A trial was held on August 1, 2019, and established the following. Brandie and Plymale's divorce decree stated that the parties had a joint-custody arrangement, and that in contemplation of spending an equal amount of time with the children, neither party was required to pay child support. Though the decree provided that Plymale cared for the children only on the weekends while Brandie had them the other five days of the week. An ex parte order was entered on September 7, 2016, suspending Plymale's visitation with the children because he allowed his fifteen-year-old son to drive his siblings around without a license. On September 23, an order was entered awarding standard visitation to Plymale. On January 17, 2017, another order was entered continuing custody with Brandie and standard visitation with Plymale. A temporary order was entered on October 11. It maintained that Brandie had custody of the children, ordered both parties to submit an affidavit of financial means and their 2015 and 2016 tax returns, and stated that temporary child support would be set in the near future by a separate order. An order was entered August 16, 2018, awardingpermanent custody to Brandie subject to Plymale's standard visitation, ordering Plymale to pay $1,297 a month in child support beginning on June 1, 2018, and ordering Plymale to file his 2017 tax return and a corrected affidavit of financial means. Additionally, a payment history from the Office of Child Support Enforcement (OCSE) revealed that Plymale did not set up payment through OCSE until September 2018. Between September 2018 and July 2019, Plymale missed four of the eleven payments.

Plymale testified that he did not start paying child support until November 2018 because he did not have the papers ordering him to do so until then. The OCSE child-support ledger showed that he was set up to make payments in September, but Plymale testified that it must be inaccurate. He testified that he was not ordered to pay child support until recently but that he took care of the children when they needed things like clothes or school supplies. He said that he gives them whatever they ask for on their birthdays and Christmas. Plymale testified that he bought his oldest son two vehicles. Plymale testified that his financial condition has only gotten worse since 2016 and that he has credit cards and relies on his cousin to get by.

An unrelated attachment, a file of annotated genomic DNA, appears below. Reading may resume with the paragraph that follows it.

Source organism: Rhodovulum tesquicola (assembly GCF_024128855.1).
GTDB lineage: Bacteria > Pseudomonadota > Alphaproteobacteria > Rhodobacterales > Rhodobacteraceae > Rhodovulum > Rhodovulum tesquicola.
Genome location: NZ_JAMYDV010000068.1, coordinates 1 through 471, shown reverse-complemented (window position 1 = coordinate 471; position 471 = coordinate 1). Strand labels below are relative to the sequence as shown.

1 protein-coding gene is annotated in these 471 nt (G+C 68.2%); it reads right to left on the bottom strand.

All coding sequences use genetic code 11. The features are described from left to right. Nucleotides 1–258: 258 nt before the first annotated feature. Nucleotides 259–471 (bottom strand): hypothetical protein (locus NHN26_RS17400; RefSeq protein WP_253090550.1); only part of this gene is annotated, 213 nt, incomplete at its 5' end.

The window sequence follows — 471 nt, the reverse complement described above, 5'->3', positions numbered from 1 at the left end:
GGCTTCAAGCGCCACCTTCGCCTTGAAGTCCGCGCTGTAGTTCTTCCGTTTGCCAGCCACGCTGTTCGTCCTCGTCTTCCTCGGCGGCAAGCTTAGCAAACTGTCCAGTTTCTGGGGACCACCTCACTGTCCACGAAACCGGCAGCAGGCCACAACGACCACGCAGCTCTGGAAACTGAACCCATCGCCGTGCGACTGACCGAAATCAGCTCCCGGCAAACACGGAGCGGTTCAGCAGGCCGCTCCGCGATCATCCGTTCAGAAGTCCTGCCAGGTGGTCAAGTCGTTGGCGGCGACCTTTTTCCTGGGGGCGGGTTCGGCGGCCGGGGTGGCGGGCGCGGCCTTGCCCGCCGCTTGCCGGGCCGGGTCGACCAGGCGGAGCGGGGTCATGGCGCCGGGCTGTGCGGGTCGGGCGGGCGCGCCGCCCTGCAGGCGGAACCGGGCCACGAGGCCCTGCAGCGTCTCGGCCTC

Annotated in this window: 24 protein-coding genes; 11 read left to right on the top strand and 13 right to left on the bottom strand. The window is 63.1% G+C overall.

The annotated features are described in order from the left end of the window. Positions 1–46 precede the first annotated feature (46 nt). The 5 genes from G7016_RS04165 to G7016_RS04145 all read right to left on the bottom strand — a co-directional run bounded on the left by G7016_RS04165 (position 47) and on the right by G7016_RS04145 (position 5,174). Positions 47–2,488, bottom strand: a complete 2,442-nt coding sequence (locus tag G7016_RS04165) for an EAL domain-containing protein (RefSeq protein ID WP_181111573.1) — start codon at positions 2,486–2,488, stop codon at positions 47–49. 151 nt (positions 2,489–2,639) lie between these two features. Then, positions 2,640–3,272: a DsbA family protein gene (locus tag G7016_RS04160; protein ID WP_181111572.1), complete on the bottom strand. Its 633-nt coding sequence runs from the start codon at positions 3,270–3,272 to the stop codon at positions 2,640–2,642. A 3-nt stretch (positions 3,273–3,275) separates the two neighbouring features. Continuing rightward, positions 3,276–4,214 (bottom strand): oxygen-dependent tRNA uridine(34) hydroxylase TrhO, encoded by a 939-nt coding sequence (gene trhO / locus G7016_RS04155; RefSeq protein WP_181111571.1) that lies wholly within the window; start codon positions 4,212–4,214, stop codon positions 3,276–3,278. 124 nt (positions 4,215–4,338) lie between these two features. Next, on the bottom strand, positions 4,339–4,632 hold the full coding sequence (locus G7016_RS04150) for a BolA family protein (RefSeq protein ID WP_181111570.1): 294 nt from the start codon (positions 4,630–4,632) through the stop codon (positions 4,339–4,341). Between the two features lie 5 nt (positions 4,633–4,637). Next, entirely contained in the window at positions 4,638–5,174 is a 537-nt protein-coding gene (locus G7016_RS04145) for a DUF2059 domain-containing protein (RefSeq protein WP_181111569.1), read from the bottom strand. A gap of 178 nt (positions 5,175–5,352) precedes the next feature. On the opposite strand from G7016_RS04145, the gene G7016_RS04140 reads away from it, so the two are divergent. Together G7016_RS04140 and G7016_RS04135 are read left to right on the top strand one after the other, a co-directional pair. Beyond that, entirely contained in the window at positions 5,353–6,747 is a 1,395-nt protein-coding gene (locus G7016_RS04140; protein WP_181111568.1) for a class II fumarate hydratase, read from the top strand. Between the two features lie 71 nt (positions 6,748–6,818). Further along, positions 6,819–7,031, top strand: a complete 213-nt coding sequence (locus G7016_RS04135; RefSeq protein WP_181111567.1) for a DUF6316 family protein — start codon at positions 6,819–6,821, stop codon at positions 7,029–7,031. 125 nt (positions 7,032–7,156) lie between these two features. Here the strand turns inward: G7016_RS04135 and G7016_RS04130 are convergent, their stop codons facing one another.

Brandie testified that she reached out to Plymale to assist her financially but that he always told her he was broke. She testified that she and Jeremy pay for the children's vehicles, their car insurance, health insurance, and anything they need. Brandie acknowledged that Plymale bought their oldest son two vehicles but that they were unreliable. She testified that she presented Plymale with medical bills to have him assist her in paying half, but he would refuse. Brandie testified that she and Plymale went to court and discussed setting up childsupport several times, but Plymale never produced his tax records or a proper affidavit of financial means. Jeremy testified that he is fully supportive of the children and that he wishes to adopt them.